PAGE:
Coriander benefits for your digestive, and possibly, sexual health. Cilantro nutrition and ability to detox heavy metals. How to make a healing coriander tea.
Cilantro and coriander are the leaves and seeds of the Coriandrum sativum plant, an aromatic annual herb which you can easily grow in a pot or in the open ground during warm weather.
Both coriander and cilantro are most commonly used kitchen herbs for the unique flavors they impart to a variety of dishes. You may read more about the use of this plant in cooking, here. Their medicinal use is much less common these days but goes back to ancient times.
Coriander (the whole or ground seeds) was considered, by the ancient Egyptians, to be an aphrodisiac. Hippocrates and other ancient Greek physicians used it to treat everything from "diseased testes... to fluxes of the eyes".
Today, coriander spice is valued for its carminative, or gas dispelling, properties. Drink a cup of coriander tea after meals to relieve the bloating and cramps that accompany intestinal wind.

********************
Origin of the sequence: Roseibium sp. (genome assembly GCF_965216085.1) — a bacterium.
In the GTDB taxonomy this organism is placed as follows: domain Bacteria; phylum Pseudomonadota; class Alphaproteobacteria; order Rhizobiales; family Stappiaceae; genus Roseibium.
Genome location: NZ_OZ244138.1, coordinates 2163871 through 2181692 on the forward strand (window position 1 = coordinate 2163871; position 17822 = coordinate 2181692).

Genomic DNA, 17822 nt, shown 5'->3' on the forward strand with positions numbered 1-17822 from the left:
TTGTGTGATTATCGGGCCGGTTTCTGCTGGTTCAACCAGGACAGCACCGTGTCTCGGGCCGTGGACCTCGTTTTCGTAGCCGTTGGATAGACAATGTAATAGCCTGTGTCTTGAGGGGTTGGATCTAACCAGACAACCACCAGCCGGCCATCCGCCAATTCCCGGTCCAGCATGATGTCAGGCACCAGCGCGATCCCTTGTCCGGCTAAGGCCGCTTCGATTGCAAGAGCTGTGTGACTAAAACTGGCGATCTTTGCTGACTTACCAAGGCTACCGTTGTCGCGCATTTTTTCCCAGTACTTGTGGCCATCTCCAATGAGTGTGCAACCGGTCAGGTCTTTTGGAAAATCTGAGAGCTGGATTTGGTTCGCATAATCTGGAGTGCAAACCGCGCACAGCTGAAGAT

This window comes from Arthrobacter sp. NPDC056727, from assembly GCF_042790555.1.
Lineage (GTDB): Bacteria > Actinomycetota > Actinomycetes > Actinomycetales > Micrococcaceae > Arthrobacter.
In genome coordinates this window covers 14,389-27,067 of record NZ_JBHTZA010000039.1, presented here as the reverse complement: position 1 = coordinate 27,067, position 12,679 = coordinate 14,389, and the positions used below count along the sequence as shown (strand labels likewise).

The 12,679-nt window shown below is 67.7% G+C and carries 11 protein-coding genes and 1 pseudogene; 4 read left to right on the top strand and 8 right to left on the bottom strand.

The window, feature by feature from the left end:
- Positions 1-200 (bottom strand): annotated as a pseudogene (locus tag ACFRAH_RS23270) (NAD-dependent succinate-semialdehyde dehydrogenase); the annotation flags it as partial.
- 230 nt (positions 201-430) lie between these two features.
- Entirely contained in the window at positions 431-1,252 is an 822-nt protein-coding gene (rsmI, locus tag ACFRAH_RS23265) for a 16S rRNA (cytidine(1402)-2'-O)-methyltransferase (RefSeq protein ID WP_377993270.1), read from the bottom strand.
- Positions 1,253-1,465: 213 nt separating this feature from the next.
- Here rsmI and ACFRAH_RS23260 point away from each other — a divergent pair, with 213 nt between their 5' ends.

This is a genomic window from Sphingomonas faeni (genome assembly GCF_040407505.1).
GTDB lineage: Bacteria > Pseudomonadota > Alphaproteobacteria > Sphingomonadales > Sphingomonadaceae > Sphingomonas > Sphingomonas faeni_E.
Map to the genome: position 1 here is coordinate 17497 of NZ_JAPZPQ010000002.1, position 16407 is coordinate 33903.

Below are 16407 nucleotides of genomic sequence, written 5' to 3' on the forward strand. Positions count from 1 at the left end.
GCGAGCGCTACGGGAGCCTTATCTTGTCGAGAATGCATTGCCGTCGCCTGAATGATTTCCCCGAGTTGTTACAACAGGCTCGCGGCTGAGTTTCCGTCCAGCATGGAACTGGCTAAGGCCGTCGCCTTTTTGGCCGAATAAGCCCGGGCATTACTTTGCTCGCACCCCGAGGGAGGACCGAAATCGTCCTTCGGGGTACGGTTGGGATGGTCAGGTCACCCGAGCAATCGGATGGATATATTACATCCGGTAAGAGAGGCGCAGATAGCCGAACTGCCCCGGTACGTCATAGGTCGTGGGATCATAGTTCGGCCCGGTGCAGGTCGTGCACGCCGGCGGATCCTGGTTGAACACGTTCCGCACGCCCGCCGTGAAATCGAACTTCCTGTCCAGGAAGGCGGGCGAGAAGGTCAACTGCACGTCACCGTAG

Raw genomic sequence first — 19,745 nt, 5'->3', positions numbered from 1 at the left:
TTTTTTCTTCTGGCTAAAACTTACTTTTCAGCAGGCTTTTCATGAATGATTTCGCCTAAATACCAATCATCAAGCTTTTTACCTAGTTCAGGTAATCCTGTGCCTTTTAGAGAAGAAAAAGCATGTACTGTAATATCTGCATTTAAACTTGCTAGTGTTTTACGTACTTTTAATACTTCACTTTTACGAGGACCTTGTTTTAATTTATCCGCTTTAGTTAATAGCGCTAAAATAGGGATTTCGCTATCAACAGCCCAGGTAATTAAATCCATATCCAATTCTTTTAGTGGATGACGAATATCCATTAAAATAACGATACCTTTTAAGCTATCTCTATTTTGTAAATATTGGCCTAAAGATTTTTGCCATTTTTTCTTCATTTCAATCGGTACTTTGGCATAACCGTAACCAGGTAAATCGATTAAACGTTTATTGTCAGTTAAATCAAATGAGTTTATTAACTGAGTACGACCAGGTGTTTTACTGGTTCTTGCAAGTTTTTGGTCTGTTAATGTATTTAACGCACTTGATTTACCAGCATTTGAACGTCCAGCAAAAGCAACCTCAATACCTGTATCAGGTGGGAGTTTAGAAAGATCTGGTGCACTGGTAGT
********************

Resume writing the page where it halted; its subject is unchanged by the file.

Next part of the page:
The seeds are also mildly anti-spasmodic making the tea a useful remedy for less serious cases of vomiting and diarrhea.
Another thing you can do with coriander tea is apply it externally, like a lotion, to soothe painful arthritic joints.
In addition to giving Mexican and Asian dishes a flavor nothing else can, the leaves of cilantro are nutritionally important as they contain potassium and vitamin C.
But its nutrient content is not what makes Chinese parsley so beneficial for your health.
Cilantro's greatest health benefit is its ability to chelate heavy metals and carry them right out of your body. Certain elements in the leaves bind with heavy metals (particularly mercury) allowing them to be eliminated. This is why the herb is often used in detox formulas in combination with other substances like chlorella which boost its detoxifying power.